Where do you store bikes? Back in our Austin condo, we had to store them in our laundry room. That wasn’t fun. And in Florida, we had to cram them in a tiny hall closet on the 16th floor of our apartment building. Needless to say, the garage thing is so nice. And the fact that you can just hang bikes from the ceiling seems like a miracle! Not to mention it costs less than $4 to hang one bike! Back in December, Andy and I organized the heck out of the garage and stuck these bikes on the ceiling.
Here’s our bike storage system before the the magical hooks… Our mountain bikes rested against the back wall and the tandem lived in the middle. Oh, and that 4 wheeler is my parents’, it does not live permanently in our garage, thank goodness! So, the first step is to collect your materials. You will need:
- some long screws
- sheet rocks anchors
- heavy duty bike hooks (2 per bike): I bought ours at Home Depot, but these are very similar on Amazon, and 8 for $13 is a slightly better deal!
- scrap plywood pieces (2 per bike that you want to hang)
You will also need a few tools:
- screw driver
- stud finder
- tape measure
Here are the miracle-maker bike hooks from Home Depot for $1.87 each: After you have all of your tools and materials gathered, start searching for studs in the ceiling. Ideally you will be able to hang your bikes in the same direction that your studs are running. This will allow you to anchor both bike hooks into a stud. Due to the layout of our garage, we had to hang bikes in both directions (parallel to the studs and perpendicular to the studs). This meant that only one of the bikes could have both hooks secured to a stud. Andy had to secure some of the bike hooks to the sheet rock without being able to hit a stud because the spacing between the bike wheels is not the same as the spacing between the studs. Hanging things from sheetrock only makes Andy nervous, so he puts enough anchors in the plywood to hold up hundreds of pounds! Andy located the studs and made some pencil marks so he knew where to place the screws. Then he measured the space between the tires. The trick to this is to see where one tire touches the ground and to measure from that spot to where the other tire touches the ground. This is the amount of space you want between your hooks. Andy pre-drilled holes in the plywood for the bike hook and for the screws he was using to attach the wood to the ceiling/studs. Pre-drilling holes is a good idea to avoid splitting the wood. Andy wanted the plywood up there to give the bike hook a little more “meat” to screw in to. If studs are available, you can screw the hook right into a stud and forego the scrap wood pieces. This is Andy over engineering all things hanging… see this giant mirror and this mirror.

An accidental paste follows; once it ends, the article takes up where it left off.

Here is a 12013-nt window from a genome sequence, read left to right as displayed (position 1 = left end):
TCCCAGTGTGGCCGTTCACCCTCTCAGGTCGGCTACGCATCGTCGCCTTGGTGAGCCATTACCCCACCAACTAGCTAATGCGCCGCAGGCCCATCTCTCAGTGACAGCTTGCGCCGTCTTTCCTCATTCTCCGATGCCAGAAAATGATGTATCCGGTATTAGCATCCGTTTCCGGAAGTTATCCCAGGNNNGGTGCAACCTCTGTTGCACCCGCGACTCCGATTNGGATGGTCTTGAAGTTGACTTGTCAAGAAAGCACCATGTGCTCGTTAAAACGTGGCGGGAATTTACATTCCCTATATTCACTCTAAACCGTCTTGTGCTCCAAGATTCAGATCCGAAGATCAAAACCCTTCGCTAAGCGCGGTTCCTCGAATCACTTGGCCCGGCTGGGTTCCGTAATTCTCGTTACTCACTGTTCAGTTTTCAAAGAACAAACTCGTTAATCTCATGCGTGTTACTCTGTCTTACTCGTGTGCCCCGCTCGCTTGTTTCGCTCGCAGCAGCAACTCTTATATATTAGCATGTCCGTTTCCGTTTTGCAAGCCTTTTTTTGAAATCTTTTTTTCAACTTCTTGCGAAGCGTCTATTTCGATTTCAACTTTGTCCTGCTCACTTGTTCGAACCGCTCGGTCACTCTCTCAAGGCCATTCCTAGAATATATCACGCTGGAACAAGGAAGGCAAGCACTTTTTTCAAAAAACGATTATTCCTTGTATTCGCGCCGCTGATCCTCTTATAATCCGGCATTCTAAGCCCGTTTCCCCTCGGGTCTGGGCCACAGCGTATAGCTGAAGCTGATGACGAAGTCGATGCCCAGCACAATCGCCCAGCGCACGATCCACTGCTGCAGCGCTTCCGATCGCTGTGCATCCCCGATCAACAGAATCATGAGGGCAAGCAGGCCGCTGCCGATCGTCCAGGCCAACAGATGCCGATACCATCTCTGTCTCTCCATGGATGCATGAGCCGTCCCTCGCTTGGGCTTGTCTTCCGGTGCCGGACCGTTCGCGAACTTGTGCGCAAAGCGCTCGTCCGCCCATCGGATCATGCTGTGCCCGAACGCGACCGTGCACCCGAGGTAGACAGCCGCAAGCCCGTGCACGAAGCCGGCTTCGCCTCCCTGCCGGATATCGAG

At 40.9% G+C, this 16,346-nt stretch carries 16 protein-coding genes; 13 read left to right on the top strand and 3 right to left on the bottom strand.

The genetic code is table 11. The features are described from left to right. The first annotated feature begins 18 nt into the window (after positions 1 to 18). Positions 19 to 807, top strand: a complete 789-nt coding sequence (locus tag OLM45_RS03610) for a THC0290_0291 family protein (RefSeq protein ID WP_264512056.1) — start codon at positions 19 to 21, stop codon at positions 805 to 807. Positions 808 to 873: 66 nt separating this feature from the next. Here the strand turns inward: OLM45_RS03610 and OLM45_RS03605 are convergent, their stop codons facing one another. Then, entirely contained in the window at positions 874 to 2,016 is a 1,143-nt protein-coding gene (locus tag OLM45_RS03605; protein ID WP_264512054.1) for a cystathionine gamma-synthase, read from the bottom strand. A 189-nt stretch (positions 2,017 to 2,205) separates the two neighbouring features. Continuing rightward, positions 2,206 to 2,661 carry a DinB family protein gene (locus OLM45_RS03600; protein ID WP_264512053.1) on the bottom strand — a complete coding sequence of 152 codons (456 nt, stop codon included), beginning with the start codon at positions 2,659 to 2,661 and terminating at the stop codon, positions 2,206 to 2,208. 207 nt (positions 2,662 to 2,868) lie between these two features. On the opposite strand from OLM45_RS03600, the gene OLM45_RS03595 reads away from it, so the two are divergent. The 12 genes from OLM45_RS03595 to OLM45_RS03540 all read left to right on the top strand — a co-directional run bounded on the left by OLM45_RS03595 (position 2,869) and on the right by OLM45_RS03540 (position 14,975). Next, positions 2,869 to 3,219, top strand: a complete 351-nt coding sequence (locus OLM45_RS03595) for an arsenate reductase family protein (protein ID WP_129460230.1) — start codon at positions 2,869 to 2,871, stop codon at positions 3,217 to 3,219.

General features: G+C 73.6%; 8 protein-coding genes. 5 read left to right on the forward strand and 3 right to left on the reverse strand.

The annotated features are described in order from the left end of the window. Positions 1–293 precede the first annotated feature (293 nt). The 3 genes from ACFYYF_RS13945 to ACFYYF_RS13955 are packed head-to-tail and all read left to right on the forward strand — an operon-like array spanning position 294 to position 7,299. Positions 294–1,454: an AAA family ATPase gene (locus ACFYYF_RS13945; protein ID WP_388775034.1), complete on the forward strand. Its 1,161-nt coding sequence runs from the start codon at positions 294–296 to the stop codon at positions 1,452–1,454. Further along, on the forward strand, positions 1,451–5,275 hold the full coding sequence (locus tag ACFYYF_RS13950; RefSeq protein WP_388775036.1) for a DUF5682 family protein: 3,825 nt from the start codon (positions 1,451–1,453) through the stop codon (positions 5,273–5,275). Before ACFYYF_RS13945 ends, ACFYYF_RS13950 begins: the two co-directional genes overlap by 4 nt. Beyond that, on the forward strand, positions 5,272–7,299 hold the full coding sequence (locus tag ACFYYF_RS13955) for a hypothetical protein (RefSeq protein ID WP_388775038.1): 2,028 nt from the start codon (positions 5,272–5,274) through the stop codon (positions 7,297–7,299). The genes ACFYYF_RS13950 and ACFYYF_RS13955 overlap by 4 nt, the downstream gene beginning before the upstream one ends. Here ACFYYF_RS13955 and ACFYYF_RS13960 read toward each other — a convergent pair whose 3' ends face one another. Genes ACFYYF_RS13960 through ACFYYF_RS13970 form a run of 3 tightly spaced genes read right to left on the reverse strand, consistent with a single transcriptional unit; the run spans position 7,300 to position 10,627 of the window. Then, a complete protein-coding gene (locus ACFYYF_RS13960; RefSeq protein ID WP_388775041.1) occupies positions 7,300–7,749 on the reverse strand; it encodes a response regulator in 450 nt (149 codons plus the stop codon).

Once you have attached the plywood to the ceiling/stud in a couple places, just screw in the bike hook to your pre-drilled hole. And voilà, you have instant space in your garage!
Hallajula! The bikes are on the celiing! And we can walk in our garage now. Woot woot! How do you store your bikes? I’d love to hear…